New PDF release: Objective-C Pocket Reference

By Andrew Duncan

Objective-C is a thrilling and dynamic method of C-based object-oriented programming. it is the method followed via Apple because the starting place for programming below Mac OS X, a Unix-based working method gaining vast reputation between programmers and different technologists. Objective-C is simple to benefit and has an easy beauty that may be a welcome breath of unpolluted air after the abstruse and complicated C++. during this pocket reference, Andrew M. Duncan offers a short and concise advent to Objective-C for the skilled programmer. as well as masking the necessities of Objective-C syntax, Andrew additionally covers very important elements of the language reminiscent of reminiscence administration, the Objective-C runtime, dynamic loading, dispensed gadgets, and exception dealing with.

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The root classes provide a basic framework of copy methods, but your classes will have to override them to get proper deep copying. 1 Calling copy methods The copy methods of Object all return a shallow copy of the receiver. For Object itself, the distinction between deep and shallow is meaningless, since the only pointer it has is the isa pointer, which is supposed 36 37 to be shared between all instances. In descendant classes that properly override the methods, their behavior will be as follows: -(id)copy Returns a deep copy of the receiver.

If two objects are equal (as reported by the -isEqual: method) they will have the same hash value. However, two unequal objects may also share the same hash value. (NSObject protocol) -(BOOL)isEqual:(id)object Returns YES if the receiver and object are equal as pointers, otherwise returns NO. Override to provide different semantics, such as equality of contents. (NSObject protocol) +(Class)class Returns the class object that represents the receiver, not (as you might expect) the metaclass object of the metaclass of the receiver.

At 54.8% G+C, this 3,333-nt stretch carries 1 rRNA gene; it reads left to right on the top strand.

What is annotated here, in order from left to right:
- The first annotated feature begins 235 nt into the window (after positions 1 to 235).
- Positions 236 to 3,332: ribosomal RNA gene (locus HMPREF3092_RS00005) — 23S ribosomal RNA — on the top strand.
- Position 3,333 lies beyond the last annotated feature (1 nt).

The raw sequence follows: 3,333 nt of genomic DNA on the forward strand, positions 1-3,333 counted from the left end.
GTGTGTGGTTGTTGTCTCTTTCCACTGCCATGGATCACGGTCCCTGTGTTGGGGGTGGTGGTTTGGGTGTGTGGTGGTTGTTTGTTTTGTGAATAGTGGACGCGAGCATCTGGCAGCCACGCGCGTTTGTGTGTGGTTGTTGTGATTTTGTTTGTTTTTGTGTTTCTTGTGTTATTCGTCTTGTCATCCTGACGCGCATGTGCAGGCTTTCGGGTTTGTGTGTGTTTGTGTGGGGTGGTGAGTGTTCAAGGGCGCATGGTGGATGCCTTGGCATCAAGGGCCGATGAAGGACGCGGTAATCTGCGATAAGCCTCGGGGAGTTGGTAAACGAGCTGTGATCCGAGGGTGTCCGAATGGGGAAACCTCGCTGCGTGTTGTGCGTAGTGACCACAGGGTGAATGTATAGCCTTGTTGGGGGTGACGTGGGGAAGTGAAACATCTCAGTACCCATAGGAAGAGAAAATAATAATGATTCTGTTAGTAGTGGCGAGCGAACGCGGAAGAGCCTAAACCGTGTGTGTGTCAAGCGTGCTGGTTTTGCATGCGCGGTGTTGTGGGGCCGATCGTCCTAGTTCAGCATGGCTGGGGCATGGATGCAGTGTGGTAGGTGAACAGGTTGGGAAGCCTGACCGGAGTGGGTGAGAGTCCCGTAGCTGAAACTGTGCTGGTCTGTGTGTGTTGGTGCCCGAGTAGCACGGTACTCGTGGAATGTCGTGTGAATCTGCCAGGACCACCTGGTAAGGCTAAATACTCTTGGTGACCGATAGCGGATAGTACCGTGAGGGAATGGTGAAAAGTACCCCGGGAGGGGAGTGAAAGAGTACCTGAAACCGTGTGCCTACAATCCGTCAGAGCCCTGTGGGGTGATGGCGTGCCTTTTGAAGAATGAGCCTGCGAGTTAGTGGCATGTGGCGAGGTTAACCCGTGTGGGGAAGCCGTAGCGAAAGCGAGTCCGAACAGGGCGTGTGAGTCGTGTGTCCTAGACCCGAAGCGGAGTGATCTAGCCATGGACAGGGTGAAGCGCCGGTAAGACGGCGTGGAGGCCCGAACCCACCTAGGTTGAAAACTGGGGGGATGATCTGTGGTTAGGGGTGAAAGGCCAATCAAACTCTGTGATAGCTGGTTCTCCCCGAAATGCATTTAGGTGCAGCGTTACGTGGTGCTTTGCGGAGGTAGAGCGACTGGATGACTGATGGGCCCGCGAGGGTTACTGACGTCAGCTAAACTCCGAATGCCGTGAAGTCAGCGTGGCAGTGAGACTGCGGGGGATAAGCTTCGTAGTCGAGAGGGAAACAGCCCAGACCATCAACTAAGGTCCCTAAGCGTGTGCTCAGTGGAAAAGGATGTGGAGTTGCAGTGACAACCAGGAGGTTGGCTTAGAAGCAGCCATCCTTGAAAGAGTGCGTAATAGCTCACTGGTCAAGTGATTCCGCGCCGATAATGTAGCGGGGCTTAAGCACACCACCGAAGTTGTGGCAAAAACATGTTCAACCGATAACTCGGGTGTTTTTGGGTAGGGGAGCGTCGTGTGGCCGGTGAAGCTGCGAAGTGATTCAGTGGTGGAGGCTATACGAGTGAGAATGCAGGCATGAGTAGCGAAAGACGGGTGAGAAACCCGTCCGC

All initializers return id. This class has a simple -init method, taking no parameters. It calls (funnels to) -initWithI: passing in a default value. Line 5. Parent provides another initializer, initWithI:, which lets you specify the value of the field i. This is the designated initializer. Line 11. MyClass overrides (covers) its parent's designated initializer. Always do this in your classes. If you don't cover a parent's designated initializer, code such as: MyClass* obj = [[MyClass alloc] initWithI:42]; will go straight to the parent class's initializer and leave j undefined.

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